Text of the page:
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Declining Stock and Solid Fundamentals: Is The Market Wrong About Exponent, Inc. (NASDAQ:EXPO)?

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Exponent (NASDAQ:EXPO) has had a rough month with its share price down 16%. However, a closer look at its sound financials might cause you to think again. Given that fundamentals usually drive long-term market outcomes, the company is worth looking at. Specifically, we decided to study Exponent's ROE in this article.

ROE or return on equity is a useful tool to assess how effectively a company can generate returns on the investment it received from its shareholders. In other words, it is a profitability ratio which measures the rate of return on the capital provided by the company's shareholders.

View our latest analysis for Exponent

How Is ROE Calculated?

The formula for return on equity is:

Return on Equity = Net Profit (from continuing operations) ÷ Shareholders' Equity

So, based on the above formula, the ROE for Exponent is:

26% = US$100m ÷ US$387m (Based on the trailing twelve months to April 2022).

The 'return' is the yearly profit. One way to conceptualize this is that for each $1 of shareholders' capital it has, the company made $0.26 in profit.

What Is The Relationship Between ROE And Earnings Growth?

We have already established that ROE serves as an efficient profit-generating gauge for a company's future earnings. We now need to evaluate how much profit the company reinvests or "retains" for future growth which then gives us an idea about the growth potential of the company. Assuming everything else remains unchanged, the higher the ROE and profit retention, the higher the growth rate of a company compared to companies that don't necessarily bear these characteristics.

A Side By Side comparison of Exponent's Earnings Growth And 26% ROE

To begin with, Exponent has a pretty high ROE which is interesting. Second, a comparison with the average ROE reported by the industry of 17% also doesn't go unnoticed by us. This probably laid the groundwork for Exponent's moderate 16% net income growth seen over the past five years.

As a next step, we compared Exponent's net income growth with the industry and found that the company has a similar growth figure when compared with the industry average growth rate of 16% in the same period.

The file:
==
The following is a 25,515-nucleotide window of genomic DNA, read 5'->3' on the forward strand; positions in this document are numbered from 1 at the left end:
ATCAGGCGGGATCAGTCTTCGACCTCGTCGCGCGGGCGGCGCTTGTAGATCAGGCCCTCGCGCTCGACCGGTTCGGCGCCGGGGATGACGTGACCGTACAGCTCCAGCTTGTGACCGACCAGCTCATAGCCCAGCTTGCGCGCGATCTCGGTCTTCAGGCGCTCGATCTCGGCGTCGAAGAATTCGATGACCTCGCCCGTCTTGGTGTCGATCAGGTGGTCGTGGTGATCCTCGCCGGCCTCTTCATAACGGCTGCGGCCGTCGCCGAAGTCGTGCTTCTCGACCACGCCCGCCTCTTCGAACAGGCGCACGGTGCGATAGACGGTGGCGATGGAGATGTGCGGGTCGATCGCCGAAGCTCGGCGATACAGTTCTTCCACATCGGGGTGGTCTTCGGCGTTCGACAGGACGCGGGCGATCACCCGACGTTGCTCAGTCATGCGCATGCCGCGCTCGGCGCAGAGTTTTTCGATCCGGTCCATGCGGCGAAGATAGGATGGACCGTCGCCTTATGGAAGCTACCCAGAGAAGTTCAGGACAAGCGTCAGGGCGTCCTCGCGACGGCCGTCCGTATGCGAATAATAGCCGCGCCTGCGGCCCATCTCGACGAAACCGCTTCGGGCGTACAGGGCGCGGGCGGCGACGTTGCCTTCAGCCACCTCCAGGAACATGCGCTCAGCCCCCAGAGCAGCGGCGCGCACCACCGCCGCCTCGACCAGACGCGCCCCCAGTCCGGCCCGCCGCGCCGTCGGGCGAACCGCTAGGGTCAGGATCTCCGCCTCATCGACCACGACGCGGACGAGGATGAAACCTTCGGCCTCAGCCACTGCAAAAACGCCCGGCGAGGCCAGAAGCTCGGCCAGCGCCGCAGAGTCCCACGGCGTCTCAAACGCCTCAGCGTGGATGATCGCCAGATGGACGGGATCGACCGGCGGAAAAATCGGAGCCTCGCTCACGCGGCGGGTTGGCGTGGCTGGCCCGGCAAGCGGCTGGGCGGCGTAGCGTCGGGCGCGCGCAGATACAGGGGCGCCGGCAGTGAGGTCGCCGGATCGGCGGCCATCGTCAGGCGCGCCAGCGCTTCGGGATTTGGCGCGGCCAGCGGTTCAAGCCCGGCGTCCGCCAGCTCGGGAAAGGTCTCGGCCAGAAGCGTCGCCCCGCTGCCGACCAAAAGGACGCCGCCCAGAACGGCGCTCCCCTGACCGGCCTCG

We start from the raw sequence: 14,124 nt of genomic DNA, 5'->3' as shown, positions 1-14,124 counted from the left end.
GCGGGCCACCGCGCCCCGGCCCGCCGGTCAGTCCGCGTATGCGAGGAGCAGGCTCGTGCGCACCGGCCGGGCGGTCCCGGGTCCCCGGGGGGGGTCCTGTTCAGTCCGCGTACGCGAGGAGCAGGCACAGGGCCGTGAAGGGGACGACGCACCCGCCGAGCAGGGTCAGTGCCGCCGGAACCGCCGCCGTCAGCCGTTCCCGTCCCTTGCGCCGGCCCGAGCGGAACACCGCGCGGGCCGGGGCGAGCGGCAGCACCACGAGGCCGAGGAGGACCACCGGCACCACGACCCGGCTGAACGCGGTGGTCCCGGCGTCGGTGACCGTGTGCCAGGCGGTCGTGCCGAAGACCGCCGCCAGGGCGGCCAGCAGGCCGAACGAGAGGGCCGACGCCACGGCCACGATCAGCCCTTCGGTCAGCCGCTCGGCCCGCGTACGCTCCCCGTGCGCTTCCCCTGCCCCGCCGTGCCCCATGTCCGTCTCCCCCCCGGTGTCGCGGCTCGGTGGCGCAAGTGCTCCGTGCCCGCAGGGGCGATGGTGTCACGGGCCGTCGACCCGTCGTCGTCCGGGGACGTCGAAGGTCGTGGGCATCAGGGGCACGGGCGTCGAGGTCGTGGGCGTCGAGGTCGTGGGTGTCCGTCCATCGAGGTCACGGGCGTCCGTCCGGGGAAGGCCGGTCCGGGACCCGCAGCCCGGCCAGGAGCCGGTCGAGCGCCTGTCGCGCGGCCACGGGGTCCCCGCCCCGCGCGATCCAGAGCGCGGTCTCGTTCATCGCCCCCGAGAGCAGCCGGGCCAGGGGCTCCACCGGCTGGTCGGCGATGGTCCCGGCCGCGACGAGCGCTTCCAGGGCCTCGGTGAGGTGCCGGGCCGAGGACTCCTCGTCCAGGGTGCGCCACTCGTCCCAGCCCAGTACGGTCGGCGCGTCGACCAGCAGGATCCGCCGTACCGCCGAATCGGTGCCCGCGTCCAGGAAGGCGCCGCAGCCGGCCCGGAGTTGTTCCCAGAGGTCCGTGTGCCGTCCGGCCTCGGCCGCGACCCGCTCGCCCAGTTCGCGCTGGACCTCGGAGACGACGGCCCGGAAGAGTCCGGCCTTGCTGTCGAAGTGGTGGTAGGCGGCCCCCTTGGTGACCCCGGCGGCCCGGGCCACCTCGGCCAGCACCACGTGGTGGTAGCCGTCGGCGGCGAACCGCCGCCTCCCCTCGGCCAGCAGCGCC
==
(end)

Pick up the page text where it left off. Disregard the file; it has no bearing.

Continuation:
past-earnings-growth
past-earnings-growth

Earnings growth is an important metric to consider when valuing a stock. The investor should try to establish if the expected growth or decline in earnings, whichever the case may be, is priced in. Doing so will help them establish if the stock's future looks promising or ominous. If you're wondering about Exponent's's valuation, check out this gauge of its price-to-earnings ratio, as compared to its industry.

Is Exponent Using Its Retained Earnings Effectively?

Exponent has a healthy combination of a moderate three-year median payout ratio of 42% (or a retention ratio of 58%) and a respectable amount of growth in earnings as we saw above, meaning that the company has been making efficient use of its profits.

Additionally, Exponent has paid dividends over a period of nine years which means that the company is pretty serious about sharing its profits with shareholders. Upon studying the latest analysts' consensus data, we found that the company is expected to keep paying out approximately 50% of its profits over the next three years.

Conclusion

On the whole, we feel that Exponent's performance has been quite good. Specifically, we like that the company is reinvesting a huge chunk of its profits at a high rate of return. This of course has caused the company to see substantial growth in its earnings. Having said that, the company's earnings growth is expected to slow down, as forecasted in the current analyst estimates. To know more about the company's future earnings growth forecasts take a look at this free report on analyst forecasts for the company to find out more.

Have feedback on this article? Concerned about the content? Get in touch with us directly. Alternatively, email editorial-team (at) simplywallst.com.

This article by Simply Wall St is general in nature. We provide commentary based on historical data and analyst forecasts only using an unbiased methodology and our articles are not intended to be financial advice. It does not constitute a recommendation to buy or sell any stock, and does not take account of your objectives, or your financial situation. We aim to bring you long-term focused analysis driven by fundamental data. Note that our analysis may not factor in the latest price-sensitive company announcements or qualitative material. Simply Wall St has no position in any stocks mentioned.